• Contributions to a private pension
  • Marketing expenses
  • Professional Insurances

What taxation levels does the country operate?

Income tax in the Czech Republic is a flat rate of 15% on income up to CZK 1,438,992 (£50,323) per annum (amount applicable for 2018). Above this amount, a tax rate of 22% applies.

Can I pay taxes back home if I reside in the Czech Republic for less than 183 days?

If you work in the Czech Republic for up to 183 days, then you are Czech non-resident for tax purposes and subject to tax only on income from Czech sources.

But Note; if you have a permanent home (residential address) in the country, then you are a Czech resident even if you stay for less than 183 days in the Czech Republic.

What are the social security requirements?

A self-employed person must make social security contributions which cover health, occupational disability, old-age pension and unemployment insurance. The contribution base for self-employed social security contributions is based on the contractor’s taxable income.

The annual contributions for the self-employed individuals are as follows:

  • Health Insurance is calculated at 6.75% of the taxable income
  • Pension Insurance is calculated at 14% of the taxable income, subject to an annual ceiling i.e. CZK 1,438,992.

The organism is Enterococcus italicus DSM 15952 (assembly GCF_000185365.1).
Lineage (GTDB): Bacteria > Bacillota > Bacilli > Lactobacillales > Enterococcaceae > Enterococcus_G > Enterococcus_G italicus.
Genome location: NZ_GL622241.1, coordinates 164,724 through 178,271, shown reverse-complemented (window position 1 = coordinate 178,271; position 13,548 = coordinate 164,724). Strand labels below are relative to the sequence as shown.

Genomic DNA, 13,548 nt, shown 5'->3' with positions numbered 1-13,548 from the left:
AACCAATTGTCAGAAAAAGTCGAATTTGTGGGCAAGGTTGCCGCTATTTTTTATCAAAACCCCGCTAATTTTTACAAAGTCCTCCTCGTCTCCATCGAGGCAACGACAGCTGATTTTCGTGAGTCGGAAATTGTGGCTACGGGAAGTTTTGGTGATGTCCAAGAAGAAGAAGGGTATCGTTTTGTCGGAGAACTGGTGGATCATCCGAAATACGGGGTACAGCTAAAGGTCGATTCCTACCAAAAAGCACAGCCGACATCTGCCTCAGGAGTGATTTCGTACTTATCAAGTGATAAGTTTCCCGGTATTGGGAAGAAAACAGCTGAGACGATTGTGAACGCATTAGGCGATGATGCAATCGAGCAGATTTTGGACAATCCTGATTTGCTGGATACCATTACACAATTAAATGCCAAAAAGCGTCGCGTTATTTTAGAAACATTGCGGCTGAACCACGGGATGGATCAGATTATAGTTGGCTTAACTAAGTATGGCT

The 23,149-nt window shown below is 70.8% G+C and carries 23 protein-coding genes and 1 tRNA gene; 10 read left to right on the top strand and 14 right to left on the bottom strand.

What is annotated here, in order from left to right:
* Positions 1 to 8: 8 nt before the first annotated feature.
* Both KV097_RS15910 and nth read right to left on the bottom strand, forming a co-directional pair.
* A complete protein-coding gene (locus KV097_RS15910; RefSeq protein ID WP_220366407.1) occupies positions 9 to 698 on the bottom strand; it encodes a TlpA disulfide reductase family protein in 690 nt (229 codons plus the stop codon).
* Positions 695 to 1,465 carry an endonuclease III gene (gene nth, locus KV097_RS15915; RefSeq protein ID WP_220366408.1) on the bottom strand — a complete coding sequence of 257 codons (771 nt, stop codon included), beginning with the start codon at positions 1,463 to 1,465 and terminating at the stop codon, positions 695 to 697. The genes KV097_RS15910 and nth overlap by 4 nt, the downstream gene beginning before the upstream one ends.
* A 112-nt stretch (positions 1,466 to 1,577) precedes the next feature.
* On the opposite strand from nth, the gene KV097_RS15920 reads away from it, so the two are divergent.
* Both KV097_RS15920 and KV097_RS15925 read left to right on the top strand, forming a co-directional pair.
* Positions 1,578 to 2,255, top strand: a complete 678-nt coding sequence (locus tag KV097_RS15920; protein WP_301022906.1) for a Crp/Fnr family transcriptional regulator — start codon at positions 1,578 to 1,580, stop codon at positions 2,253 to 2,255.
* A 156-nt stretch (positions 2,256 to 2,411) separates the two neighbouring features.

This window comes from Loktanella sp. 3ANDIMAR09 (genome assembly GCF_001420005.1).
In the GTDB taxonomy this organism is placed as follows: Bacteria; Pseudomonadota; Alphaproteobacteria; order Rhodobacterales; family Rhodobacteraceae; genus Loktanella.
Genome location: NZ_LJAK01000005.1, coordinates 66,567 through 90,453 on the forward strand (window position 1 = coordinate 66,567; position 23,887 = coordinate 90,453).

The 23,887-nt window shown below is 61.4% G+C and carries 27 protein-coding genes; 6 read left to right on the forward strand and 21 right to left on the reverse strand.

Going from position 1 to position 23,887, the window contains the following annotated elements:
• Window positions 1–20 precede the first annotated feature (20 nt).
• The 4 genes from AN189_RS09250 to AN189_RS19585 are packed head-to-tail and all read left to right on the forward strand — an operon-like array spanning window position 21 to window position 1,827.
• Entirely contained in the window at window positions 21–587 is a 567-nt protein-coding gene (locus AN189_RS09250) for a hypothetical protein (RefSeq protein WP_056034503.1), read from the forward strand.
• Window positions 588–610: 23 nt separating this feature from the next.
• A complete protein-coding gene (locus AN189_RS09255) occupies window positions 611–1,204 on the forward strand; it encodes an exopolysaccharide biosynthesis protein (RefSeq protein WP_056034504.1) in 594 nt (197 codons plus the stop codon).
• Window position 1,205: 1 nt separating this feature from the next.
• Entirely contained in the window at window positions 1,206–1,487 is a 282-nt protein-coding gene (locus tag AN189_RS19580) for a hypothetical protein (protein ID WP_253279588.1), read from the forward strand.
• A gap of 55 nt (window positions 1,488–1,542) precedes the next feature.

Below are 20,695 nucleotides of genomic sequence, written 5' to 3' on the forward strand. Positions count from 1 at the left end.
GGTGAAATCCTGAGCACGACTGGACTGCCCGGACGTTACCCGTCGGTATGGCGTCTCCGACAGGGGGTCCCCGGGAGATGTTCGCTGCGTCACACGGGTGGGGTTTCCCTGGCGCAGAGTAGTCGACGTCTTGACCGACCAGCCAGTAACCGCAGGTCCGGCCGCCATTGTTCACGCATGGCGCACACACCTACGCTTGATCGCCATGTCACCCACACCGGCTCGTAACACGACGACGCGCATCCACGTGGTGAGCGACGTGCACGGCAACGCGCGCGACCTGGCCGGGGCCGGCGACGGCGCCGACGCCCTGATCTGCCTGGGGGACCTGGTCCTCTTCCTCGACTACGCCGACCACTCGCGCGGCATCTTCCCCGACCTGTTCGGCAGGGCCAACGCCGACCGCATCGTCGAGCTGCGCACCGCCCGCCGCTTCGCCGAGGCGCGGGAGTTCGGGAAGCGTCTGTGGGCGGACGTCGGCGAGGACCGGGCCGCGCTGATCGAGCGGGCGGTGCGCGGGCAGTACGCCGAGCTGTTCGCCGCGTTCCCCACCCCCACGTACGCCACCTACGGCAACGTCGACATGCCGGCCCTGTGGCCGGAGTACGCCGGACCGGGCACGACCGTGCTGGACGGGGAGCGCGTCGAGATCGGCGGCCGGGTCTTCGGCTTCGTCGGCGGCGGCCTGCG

• Unemployment Insurance is calculated at 0.60% of the taxable income, subject to an annual ceiling i.e. CZK 1,438,992.
  • Social insurance is paid monthly and annually the final insurance liability is calculated and the remaining part is paid.

The only essential insurance for a self-employed person is the social security insurance, which includes the health insurance and pension.

How do I register locally as a self-employed person in the Czech Republic?

EU/EFTA nationals who wish to stay in the Czech Republic for more than 30 days, must report at the Aliens Police within 30 days of their entry into the country.

If they wish to stay longer than 90 days, they must apply for a residence permit at a regional office of the Ministry of the Interior (Department for Asylum and Migration Policy). The following documents are needed:

  • valid passport or another valid travel document;
  • proof of health insurance;
  • document proving the purpose of stay (work contract).

Note: The EU/EFTA national intending to work in the Czech Republic must apply for and obtain a Trade License.

An application for a licence may be made in-person at any local Trades Licensing Office – Central Registration Point (CRP), by post or by e-mail (with a verified electronic signature) or at an office of the public service (Czech POINT).